This course is a study of the major philosophical positions taken in relation to the arts. Prerequisites: FA231 or consent of instructor.
Community engaged philosophy focuses on philosophy as a practice of critical thinking. This class incorporates the pedagogical principle of the philosophy for children (p4c), a constructivist approach to education that encourages students to think or themselves and become the authors of their learning. This course can help educators learn how to foster critical thinking skills in their students and create a dynamic, engaged classroom. While the focus of the course is the philosophy of education, it is a recommended course for senior students of an all disciplines for exercising and developing high-level critical thinking skills and learning how these skills can be utilized in discussion and debate.
Each time this course is offered it covers one specific area of philosophy or one particular philosopher in a seminar format. The course is particularly recommended for those students who wish to develop their skills in careful reading, discussion and debate, and analysis to a high level. The skill cultivated in this course gives students an advantage when it comes to any kind of learning at university (and beyond). The course may be repeated for credit under different topics.
Each time this course is offered it covers one specific area of philosophy or one particular philosopher. Possible course topics include Existentialism, Epistemology, Metaphysics, Environmental Ethics, Medical Ethics, Legal Ethics, the Philosophy of Samkara, and the Philosophy of Lao Tzu. The course may be repeated for credit under different topics.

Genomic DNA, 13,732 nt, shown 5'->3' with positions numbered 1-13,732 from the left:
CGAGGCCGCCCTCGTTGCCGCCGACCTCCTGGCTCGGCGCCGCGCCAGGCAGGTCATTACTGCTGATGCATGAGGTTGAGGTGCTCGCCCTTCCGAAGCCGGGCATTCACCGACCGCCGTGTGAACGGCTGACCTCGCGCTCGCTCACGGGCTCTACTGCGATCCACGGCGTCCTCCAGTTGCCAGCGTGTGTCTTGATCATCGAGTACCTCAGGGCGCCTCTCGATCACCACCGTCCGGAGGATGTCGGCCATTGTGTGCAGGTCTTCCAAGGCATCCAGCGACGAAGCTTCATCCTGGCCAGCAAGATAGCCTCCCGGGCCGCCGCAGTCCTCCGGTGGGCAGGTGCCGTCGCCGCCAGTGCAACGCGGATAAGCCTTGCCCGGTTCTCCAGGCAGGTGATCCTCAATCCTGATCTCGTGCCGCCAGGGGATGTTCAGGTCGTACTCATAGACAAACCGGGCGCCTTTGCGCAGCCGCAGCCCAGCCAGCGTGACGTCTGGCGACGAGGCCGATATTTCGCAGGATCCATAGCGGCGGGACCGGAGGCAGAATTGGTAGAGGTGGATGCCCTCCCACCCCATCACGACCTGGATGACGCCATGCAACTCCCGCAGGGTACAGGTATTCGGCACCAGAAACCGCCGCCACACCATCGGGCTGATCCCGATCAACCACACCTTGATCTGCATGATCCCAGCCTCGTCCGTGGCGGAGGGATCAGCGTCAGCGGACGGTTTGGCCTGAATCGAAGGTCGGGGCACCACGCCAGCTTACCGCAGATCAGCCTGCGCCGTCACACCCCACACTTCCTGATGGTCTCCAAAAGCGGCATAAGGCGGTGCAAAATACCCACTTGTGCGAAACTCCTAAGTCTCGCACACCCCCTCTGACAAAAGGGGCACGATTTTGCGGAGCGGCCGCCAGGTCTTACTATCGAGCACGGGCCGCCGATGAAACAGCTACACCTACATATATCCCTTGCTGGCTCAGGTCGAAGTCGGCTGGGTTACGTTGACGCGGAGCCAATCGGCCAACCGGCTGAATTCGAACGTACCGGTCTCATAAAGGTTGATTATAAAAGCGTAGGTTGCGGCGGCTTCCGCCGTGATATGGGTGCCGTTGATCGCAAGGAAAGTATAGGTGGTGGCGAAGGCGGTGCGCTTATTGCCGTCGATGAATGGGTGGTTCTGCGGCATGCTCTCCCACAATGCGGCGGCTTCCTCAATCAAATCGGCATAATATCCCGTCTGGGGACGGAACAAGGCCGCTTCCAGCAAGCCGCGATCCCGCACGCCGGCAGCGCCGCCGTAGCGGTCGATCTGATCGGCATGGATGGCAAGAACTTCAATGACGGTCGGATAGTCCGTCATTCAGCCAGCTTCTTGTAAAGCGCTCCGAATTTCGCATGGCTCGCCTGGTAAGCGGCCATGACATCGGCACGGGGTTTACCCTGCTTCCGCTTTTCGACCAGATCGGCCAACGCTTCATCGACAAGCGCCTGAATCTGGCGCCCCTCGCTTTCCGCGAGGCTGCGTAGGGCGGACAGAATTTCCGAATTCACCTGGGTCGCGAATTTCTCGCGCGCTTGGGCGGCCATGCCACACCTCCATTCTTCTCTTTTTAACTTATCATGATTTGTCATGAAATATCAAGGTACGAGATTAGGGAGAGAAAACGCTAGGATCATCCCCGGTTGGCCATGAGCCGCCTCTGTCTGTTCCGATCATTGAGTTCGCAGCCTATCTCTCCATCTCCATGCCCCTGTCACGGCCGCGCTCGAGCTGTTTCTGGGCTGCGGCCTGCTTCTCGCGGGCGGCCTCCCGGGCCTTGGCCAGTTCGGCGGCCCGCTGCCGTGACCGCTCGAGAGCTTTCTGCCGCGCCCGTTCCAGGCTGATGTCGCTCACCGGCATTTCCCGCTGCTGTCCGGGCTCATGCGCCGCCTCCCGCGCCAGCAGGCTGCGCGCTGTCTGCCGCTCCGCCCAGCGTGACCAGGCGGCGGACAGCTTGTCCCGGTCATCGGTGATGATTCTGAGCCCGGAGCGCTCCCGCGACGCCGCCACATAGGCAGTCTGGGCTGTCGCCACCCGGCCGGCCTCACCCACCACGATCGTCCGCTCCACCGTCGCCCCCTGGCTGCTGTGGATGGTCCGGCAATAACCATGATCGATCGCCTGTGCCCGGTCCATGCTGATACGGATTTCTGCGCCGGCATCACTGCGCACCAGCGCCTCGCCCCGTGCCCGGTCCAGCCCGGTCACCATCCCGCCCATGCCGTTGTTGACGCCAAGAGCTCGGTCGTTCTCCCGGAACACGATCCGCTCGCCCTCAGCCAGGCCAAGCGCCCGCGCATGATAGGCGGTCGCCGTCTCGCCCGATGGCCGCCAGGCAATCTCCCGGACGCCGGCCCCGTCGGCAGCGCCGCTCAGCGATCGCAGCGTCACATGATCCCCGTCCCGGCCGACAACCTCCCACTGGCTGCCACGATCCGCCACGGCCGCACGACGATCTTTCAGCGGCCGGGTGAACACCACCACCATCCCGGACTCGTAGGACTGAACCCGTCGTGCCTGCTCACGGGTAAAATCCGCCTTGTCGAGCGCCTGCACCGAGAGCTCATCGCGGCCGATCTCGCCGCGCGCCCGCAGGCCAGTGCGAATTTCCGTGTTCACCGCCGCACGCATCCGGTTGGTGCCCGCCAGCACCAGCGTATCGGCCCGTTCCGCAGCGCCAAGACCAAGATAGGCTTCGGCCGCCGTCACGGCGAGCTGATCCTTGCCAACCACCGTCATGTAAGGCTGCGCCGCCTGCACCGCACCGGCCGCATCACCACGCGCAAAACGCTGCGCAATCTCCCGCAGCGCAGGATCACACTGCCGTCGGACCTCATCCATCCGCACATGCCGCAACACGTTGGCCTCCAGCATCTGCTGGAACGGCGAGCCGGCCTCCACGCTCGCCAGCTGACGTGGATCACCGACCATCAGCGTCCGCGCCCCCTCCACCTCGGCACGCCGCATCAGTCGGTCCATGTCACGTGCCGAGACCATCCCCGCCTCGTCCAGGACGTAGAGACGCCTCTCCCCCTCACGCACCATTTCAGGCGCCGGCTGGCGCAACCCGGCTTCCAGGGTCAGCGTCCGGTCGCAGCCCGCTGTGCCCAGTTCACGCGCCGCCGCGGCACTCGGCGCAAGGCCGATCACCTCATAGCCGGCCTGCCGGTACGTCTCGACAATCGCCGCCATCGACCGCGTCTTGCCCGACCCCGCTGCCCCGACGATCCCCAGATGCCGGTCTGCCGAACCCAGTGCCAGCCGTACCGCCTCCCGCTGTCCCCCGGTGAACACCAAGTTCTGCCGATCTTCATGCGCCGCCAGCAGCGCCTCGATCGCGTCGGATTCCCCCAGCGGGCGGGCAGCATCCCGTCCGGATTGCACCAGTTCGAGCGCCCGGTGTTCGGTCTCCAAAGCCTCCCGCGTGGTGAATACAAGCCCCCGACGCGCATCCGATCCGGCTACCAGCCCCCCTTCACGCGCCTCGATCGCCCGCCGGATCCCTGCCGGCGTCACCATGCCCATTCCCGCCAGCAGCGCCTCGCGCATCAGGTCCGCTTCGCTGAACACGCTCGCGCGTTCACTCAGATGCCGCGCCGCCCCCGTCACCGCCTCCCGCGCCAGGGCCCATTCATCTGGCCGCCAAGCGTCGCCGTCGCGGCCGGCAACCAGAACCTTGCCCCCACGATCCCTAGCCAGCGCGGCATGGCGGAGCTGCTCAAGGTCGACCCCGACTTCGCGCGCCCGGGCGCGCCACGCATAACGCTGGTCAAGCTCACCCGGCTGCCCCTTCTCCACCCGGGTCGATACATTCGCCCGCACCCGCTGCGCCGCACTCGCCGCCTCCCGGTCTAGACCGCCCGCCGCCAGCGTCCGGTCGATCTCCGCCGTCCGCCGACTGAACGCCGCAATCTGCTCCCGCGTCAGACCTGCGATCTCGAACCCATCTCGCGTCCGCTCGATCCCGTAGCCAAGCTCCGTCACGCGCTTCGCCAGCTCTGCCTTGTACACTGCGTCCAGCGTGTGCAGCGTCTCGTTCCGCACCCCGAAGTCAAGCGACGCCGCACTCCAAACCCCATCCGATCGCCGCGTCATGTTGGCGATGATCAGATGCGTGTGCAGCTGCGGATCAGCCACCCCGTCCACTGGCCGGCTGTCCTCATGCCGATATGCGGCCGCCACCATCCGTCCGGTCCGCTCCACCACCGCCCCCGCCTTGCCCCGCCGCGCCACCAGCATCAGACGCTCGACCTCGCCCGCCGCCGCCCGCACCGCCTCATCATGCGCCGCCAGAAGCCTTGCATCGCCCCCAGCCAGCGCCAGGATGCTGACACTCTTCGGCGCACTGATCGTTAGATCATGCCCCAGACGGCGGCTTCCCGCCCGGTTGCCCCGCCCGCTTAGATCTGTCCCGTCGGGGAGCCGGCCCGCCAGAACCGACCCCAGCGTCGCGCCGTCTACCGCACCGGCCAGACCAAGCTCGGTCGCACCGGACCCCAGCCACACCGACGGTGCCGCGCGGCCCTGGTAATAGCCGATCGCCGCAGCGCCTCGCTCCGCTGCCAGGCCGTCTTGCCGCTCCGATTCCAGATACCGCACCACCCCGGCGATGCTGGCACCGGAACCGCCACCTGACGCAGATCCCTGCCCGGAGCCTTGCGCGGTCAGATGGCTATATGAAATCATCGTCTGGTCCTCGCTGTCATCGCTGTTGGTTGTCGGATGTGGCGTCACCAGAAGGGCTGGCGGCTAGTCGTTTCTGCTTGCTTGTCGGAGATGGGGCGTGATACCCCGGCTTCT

Philosophy students and others interested in gaining a direct intensive exposure to Asian culture and philosophy will be interested in participating in this course. Each summer one of the faculty in the philosophy program takes a group of students into a particular Asian country of choice. At this time, destination of this course is planned to be either India, Tibet, China, or Japan. This course is invaluable for students who are specializing in Asian philosophy, though anyone could benefit from this unique opportunity to gain a direct encounter with one of these countries under the guidance of an expert in the culture and religion/philosophy of that particular country.
Philosophy students and others interested in gaining a direct intensive exposure to Asian culture and philosophy will be interested in participating in this course. Each summer one of the faculty in the philosophy program will take a group of students into a particular Asian country of choice. At this time, destination of this course is planned to be either India, Tibet, China, or Japan. This course is invaluable for students who are specializing in Asian philosophy, though anyone could benefit from this unique opportunity to gain a direct encounter with one of these countries under the guidance of an expert in the culture and religion/philosophy of that particular country.
This Course examines the various approaches to philosophy found in Micronesia. Philosophy is framed by historical and cultural conditions. This course will explicate the meaning and significance of philosophical wisdom for the dominant cultures, past and present, in Micronesia. Prerequisite: Graduate Standing.